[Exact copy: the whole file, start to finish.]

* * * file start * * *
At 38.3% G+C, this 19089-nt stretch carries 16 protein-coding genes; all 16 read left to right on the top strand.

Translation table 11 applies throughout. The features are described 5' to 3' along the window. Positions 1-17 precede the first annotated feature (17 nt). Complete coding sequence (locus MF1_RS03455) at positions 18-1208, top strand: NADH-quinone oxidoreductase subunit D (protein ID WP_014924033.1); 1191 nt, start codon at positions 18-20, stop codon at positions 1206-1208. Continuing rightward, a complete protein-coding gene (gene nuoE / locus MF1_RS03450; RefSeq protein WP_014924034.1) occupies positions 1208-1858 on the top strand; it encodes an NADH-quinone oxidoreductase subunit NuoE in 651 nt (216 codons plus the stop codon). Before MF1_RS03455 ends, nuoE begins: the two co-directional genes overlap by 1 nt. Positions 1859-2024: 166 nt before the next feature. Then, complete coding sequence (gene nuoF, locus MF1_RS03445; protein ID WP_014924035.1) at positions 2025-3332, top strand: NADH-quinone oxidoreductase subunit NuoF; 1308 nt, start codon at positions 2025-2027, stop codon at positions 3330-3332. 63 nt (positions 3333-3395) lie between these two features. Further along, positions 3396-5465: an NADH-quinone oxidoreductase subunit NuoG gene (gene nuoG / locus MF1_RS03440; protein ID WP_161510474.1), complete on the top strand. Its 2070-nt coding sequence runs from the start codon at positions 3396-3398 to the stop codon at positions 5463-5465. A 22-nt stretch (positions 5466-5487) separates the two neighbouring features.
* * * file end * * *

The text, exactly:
At 38.3% G+C, this 19089-nt stretch carries 16 protein-coding genes; all 16 read left to right on the top strand.

Translation table 11 applies throughout. The features are described 5' to 3' along the window. Positions 1-17 precede the first annotated feature (17 nt). Complete coding sequence (locus MF1_RS03455) at positions 18-1208, top strand: NADH-quinone oxidoreductase subunit D (protein ID WP_014924033.1); 1191 nt, start codon at positions 18-20, stop codon at positions 1206-1208. Continuing rightward, a complete protein-coding gene (gene nuoE / locus MF1_RS03450; RefSeq protein WP_014924034.1) occupies positions 1208-1858 on the top strand; it encodes an NADH-quinone oxidoreductase subunit NuoE in 651 nt (216 codons plus the stop codon). Before MF1_RS03455 ends, nuoE begins: the two co-directional genes overlap by 1 nt. Positions 1859-2024: 166 nt before the next feature. Then, complete coding sequence (gene nuoF, locus MF1_RS03445; protein ID WP_014924035.1) at positions 2025-3332, top strand: NADH-quinone oxidoreductase subunit NuoF; 1308 nt, start codon at positions 2025-2027, stop codon at positions 3330-3332. 63 nt (positions 3333-3395) lie between these two features. Further along, positions 3396-5465: an NADH-quinone oxidoreductase subunit NuoG gene (gene nuoG / locus MF1_RS03440; protein ID WP_161510474.1), complete on the top strand. Its 2070-nt coding sequence runs from the start codon at positions 3396-3398 to the stop codon at positions 5463-5465. A 22-nt stretch (positions 5466-5487) separates the two neighbouring features.